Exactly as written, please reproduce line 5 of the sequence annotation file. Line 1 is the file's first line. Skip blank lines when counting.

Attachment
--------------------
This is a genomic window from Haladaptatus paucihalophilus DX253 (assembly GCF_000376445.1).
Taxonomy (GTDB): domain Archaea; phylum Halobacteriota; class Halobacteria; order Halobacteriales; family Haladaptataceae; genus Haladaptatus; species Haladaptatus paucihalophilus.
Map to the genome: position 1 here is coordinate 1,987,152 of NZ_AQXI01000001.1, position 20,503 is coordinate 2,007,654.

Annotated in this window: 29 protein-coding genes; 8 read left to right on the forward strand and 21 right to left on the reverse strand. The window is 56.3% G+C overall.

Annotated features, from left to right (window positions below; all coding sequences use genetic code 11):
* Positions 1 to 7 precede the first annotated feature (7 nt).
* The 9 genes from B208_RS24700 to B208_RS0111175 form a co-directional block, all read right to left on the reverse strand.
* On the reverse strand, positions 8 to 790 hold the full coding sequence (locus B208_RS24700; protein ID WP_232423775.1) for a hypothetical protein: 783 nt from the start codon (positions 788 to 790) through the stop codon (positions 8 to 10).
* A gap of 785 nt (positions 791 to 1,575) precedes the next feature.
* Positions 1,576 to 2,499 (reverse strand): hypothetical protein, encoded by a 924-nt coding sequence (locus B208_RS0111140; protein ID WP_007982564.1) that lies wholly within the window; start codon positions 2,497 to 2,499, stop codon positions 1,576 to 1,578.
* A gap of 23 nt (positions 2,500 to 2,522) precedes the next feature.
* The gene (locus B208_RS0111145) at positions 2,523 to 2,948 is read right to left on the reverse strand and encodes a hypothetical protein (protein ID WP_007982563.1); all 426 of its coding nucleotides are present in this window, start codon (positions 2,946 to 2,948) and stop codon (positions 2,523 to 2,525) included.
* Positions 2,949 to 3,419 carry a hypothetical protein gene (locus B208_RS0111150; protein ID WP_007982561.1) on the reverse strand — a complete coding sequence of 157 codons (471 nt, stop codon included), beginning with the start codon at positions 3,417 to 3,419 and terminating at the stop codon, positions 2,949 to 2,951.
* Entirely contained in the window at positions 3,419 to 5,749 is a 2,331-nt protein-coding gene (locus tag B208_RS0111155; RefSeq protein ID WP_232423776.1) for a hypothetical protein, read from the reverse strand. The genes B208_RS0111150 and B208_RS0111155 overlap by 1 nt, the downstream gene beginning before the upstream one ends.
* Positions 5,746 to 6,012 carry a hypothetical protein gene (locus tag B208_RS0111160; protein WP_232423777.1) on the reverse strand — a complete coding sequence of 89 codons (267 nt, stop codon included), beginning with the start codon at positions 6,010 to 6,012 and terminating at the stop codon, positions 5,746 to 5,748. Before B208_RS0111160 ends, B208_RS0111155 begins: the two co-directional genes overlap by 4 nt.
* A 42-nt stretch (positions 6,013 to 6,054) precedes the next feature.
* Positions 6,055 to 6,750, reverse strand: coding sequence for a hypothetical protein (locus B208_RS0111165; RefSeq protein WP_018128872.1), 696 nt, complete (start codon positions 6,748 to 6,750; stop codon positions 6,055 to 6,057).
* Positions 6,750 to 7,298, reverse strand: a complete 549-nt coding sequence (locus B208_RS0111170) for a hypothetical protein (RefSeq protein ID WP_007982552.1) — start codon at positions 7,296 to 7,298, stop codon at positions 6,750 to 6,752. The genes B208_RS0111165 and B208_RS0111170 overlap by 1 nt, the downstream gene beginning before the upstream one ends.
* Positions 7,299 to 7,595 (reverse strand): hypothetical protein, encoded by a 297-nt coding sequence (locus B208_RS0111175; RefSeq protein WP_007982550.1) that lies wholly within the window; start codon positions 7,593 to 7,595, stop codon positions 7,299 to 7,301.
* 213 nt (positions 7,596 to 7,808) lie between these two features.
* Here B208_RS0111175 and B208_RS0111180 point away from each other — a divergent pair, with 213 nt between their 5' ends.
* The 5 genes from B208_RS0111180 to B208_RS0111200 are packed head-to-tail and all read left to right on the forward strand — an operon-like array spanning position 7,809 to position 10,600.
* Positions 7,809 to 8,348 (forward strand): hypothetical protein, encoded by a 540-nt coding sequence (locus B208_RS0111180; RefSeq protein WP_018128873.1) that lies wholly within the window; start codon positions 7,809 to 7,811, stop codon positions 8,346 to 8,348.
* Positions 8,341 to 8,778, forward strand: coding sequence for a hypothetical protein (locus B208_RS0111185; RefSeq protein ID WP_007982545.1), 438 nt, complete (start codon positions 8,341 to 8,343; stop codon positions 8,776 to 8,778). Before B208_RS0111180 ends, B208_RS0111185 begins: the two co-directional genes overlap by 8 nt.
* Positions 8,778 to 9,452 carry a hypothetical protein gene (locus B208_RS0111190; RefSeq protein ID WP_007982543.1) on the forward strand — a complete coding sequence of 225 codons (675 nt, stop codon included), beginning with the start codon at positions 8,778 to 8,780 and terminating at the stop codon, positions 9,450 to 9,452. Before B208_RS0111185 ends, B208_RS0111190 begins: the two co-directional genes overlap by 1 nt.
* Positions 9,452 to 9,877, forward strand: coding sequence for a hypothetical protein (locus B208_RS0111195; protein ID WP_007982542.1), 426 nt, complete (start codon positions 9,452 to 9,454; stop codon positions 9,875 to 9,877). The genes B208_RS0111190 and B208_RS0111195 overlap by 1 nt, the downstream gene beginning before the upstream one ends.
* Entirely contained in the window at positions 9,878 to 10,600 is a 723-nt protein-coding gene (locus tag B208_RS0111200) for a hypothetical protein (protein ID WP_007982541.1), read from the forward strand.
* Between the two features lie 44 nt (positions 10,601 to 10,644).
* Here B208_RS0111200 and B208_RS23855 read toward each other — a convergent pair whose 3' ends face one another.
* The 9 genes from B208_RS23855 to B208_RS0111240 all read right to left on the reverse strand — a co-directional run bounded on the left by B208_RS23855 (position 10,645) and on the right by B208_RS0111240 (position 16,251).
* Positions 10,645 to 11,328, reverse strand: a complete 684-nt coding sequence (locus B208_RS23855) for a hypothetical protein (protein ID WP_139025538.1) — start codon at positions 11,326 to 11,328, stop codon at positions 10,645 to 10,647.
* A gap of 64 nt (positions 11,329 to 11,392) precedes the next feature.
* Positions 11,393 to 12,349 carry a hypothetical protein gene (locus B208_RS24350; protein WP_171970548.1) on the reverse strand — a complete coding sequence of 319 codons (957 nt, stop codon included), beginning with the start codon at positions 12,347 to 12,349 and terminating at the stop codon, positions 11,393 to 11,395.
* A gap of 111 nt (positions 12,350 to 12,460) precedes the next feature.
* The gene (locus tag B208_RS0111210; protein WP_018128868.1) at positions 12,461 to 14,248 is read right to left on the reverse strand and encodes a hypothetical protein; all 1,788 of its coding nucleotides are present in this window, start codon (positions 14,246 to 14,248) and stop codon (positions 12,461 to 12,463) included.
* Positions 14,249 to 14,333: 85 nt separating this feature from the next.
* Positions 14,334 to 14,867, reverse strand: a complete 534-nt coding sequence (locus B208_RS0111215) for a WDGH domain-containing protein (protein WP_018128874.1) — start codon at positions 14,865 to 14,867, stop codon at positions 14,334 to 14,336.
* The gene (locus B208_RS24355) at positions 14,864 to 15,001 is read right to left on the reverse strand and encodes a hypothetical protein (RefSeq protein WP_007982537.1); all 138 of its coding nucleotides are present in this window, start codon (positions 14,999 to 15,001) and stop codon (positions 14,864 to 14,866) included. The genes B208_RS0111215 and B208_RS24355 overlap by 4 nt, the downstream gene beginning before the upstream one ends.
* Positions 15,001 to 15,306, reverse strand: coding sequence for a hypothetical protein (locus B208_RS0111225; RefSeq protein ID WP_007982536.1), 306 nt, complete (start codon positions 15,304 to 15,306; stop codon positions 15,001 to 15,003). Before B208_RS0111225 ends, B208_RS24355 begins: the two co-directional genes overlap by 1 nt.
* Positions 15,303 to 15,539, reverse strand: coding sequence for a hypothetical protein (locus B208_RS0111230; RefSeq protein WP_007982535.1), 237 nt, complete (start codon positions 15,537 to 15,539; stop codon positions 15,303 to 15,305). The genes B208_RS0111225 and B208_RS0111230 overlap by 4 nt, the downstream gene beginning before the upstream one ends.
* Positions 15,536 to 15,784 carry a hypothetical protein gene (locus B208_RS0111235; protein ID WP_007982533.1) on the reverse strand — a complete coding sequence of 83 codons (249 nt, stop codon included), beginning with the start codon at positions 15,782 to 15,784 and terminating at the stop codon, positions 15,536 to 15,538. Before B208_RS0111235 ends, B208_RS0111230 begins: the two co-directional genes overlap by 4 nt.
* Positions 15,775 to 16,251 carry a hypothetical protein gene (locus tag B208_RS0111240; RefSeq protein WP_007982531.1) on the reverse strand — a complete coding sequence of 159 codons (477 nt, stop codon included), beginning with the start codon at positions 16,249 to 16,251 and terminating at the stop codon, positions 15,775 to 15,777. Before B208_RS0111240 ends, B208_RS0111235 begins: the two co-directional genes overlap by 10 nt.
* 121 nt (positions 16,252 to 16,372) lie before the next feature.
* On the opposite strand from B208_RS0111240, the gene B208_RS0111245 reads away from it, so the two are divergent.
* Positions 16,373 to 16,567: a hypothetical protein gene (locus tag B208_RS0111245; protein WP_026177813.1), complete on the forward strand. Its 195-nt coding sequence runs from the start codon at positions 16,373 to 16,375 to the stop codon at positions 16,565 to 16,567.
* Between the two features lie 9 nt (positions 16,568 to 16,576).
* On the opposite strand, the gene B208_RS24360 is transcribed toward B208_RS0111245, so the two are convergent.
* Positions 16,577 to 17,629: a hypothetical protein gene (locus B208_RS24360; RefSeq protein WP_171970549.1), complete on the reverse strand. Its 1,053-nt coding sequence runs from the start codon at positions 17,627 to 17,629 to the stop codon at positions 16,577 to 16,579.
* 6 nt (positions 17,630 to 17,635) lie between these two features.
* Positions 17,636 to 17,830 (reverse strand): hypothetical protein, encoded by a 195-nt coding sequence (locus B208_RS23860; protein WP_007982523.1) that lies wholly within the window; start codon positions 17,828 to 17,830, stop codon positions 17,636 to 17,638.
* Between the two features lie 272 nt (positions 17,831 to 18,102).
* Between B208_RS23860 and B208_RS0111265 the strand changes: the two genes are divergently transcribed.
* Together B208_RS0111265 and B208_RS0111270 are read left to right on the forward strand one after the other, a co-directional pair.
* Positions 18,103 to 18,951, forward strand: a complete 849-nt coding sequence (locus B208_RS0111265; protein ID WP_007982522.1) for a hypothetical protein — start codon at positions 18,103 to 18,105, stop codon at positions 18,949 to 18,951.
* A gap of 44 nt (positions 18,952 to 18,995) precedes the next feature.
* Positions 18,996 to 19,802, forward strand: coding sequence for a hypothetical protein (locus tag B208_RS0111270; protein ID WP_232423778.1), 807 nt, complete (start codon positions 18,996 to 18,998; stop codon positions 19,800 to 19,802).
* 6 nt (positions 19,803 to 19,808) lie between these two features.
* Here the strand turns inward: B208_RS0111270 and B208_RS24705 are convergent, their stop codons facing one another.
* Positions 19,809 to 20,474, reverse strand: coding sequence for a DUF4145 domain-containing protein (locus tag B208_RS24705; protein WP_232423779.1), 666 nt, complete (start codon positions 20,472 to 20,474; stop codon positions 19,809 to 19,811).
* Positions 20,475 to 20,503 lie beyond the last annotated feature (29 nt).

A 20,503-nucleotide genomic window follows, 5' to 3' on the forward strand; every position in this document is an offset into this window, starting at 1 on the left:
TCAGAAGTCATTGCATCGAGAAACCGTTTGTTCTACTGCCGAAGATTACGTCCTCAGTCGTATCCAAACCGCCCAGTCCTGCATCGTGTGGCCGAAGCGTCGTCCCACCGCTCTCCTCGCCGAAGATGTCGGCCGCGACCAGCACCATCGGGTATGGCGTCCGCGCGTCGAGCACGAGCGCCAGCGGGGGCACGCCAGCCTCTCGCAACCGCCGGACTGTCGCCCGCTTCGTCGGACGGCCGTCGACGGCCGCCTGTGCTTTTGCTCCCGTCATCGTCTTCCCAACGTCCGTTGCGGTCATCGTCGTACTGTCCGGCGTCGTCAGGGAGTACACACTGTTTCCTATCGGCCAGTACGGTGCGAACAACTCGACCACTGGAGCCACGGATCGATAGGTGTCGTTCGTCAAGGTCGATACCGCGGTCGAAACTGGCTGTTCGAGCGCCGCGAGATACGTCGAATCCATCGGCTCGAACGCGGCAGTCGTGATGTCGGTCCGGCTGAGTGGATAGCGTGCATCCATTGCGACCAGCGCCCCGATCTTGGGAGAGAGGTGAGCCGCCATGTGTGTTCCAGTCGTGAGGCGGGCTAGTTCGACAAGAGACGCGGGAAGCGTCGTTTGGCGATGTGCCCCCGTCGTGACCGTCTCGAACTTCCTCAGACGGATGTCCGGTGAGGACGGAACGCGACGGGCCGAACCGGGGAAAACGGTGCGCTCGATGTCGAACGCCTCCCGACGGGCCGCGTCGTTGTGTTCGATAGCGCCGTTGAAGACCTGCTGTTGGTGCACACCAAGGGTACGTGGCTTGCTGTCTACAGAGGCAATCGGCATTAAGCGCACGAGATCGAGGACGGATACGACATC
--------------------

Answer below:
Annotated features, from left to right (window positions below; all coding sequences use genetic code 11):